Nearly half of registered voters said they were bothered by Van Drew now running for Congress as a Republican, according to the Monmouth University poll.
Crossing the aisle may have looked like a safer bet for Van Drew during the height of impeachment, when there was widespread concern that swing-district Democrats could suffer at the polls because of the party’s efforts to oust the president.
Had he remained in the Democratic Party and maintained his opposition to impeachment, Van Drew would have likely faced a primary challenge from the left. Before he became a Republican, polling commissioned by Van Drew’s campaign showed just 24 percent of Democratic primary voters believed the congressman deserved to be reelected.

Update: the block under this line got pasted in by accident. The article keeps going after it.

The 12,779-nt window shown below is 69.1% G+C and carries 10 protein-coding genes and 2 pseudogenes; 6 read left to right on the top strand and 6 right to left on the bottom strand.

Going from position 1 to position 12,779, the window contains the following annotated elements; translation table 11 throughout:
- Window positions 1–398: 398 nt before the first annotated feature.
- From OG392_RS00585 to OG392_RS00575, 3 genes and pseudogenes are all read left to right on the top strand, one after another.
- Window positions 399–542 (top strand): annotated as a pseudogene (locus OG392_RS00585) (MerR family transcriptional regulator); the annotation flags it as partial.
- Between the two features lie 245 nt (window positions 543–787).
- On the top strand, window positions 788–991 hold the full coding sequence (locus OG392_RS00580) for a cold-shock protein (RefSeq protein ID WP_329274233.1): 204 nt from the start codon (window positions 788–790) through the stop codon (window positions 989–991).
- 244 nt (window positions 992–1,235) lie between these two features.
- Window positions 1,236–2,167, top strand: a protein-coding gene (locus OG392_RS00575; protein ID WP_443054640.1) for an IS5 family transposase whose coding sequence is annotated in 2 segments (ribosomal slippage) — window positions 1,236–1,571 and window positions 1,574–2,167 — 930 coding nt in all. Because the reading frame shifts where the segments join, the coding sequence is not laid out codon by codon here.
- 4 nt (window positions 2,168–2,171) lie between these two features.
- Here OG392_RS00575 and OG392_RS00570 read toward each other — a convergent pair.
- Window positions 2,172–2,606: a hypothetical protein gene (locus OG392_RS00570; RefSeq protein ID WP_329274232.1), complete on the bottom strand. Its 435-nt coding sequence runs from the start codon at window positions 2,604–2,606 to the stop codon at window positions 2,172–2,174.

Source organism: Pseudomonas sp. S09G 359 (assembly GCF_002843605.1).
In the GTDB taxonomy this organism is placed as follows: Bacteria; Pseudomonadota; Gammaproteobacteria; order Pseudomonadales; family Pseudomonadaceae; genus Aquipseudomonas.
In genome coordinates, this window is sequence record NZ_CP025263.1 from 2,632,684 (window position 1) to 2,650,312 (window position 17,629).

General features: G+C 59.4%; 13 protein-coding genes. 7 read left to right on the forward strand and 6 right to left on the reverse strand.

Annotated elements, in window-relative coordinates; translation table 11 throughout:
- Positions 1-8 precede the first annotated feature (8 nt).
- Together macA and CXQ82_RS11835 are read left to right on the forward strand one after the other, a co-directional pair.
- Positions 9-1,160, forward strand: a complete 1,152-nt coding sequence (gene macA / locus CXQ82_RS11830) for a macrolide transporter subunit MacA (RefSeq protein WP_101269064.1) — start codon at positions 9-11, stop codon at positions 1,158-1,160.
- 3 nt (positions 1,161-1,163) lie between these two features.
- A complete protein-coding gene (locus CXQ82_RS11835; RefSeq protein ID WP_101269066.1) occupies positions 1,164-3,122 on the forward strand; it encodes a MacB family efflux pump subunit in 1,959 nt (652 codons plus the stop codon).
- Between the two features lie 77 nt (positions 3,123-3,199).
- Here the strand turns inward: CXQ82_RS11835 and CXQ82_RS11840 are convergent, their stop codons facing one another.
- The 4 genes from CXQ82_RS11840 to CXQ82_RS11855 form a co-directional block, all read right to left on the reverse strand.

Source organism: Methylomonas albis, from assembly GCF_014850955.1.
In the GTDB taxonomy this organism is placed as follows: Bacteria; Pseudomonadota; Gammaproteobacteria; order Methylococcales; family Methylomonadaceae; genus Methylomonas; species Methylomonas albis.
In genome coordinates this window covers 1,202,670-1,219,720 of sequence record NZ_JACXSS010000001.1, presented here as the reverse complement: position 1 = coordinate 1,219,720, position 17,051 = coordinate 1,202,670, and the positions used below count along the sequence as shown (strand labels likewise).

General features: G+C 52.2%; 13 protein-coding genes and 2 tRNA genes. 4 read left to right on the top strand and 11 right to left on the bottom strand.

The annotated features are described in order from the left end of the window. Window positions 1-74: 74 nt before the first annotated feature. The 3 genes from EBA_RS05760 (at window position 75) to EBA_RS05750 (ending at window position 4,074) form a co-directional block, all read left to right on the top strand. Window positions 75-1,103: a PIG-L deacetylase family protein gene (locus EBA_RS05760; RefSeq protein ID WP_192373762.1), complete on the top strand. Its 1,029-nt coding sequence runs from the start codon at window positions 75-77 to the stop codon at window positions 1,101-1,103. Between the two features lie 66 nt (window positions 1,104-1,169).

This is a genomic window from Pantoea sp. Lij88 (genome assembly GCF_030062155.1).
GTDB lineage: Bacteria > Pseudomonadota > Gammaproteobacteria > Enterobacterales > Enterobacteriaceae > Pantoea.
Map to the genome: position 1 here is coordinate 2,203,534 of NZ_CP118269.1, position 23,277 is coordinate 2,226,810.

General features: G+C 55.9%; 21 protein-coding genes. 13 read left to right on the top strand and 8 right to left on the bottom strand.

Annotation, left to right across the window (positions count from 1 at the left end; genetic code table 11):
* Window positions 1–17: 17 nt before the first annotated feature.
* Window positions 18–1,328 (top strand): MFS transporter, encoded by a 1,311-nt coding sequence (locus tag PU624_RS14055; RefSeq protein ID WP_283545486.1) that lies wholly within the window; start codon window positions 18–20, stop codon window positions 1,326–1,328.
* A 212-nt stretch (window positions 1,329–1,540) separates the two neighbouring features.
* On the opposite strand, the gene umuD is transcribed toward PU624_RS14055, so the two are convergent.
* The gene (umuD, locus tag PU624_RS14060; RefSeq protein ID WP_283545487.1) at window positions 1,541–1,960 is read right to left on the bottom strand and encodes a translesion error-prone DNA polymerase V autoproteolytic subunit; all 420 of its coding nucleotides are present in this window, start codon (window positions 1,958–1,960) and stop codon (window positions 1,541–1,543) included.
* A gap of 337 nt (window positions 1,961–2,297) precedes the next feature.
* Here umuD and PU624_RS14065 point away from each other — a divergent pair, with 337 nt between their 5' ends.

But the political landscape has changed vastly since then. Trump’s approval ratings have slumped both nationally and in Van Drew’s district. The sagging economy is further clouding the outlook for Republicans up and down the ballot. The Monmouth University poll has Joe Biden with a narrow, three-point lead over Trump in a “high turnout” election in the district.
“The president’s popularity has gone down. That hurts someone who pledged undying allegiance to Trump,” said Mike DuHaime, a Republican operative and former adviser to former New Jersey Gov. Chris Christie.
Meanwhile, many frontline Democrats are actually well-positioned heading into November, defying expectations and fueling hopes that their party could actually pad their majority even further. And the election has largely been dominated by the coronavirus — not impeachment.
“No one cares about impeachment anymore. It seems like 10 years ago, not 10 months ago.” DuHaime added.